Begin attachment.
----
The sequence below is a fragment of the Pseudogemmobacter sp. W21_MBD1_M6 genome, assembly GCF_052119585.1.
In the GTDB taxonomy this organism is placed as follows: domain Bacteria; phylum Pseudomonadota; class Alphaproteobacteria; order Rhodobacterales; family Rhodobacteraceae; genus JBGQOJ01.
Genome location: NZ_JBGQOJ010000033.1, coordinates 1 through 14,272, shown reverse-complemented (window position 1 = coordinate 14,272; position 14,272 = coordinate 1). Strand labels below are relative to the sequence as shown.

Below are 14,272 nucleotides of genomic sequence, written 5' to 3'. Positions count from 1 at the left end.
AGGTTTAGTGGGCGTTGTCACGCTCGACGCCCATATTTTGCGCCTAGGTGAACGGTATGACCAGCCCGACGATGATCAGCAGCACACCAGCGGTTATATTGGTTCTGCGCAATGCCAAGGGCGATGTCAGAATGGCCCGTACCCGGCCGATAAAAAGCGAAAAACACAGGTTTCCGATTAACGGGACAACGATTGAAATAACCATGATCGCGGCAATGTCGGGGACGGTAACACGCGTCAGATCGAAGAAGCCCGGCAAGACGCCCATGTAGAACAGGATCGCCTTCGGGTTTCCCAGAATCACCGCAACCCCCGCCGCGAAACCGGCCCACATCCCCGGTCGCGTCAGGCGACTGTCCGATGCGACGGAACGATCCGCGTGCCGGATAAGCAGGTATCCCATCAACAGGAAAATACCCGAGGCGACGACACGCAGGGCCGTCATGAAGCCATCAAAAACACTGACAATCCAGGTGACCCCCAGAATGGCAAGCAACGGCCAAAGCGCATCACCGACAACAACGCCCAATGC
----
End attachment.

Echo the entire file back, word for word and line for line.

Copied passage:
The sequence below is a fragment of the Pseudogemmobacter sp. W21_MBD1_M6 genome, assembly GCF_052119585.1.
In the GTDB taxonomy this organism is placed as follows: domain Bacteria; phylum Pseudomonadota; class Alphaproteobacteria; order Rhodobacterales; family Rhodobacteraceae; genus JBGQOJ01.
Genome location: NZ_JBGQOJ010000033.1, coordinates 1 through 14,272, shown reverse-complemented (window position 1 = coordinate 14,272; position 14,272 = coordinate 1). Strand labels below are relative to the sequence as shown.

Below are 14,272 nucleotides of genomic sequence, written 5' to 3'. Positions count from 1 at the left end.
AGGTTTAGTGGGCGTTGTCACGCTCGACGCCCATATTTTGCGCCTAGGTGAACGGTATGACCAGCCCGACGATGATCAGCAGCACACCAGCGGTTATATTGGTTCTGCGCAATGCCAAGGGCGATGTCAGAATGGCCCGTACCCGGCCGATAAAAAGCGAAAAACACAGGTTTCCGATTAACGGGACAACGATTGAAATAACCATGATCGCGGCAATGTCGGGGACGGTAACACGCGTCAGATCGAAGAAGCCCGGCAAGACGCCCATGTAGAACAGGATCGCCTTCGGGTTTCCCAGAATCACCGCAACCCCCGCCGCGAAACCGGCCCACATCCCCGGTCGCGTCAGGCGACTGTCCGATGCGACGGAACGATCCGCGTGCCGGATAAGCAGGTATCCCATCAACAGGAAAATACCCGAGGCGACGACACGCAGGGCCGTCATGAAGCCATCAAAAACACTGACAATCCAGGTGACCCCCAGAATGGCAAGCAACGGCCAAAGCGCATCACCGACAACAACGCCCAATGC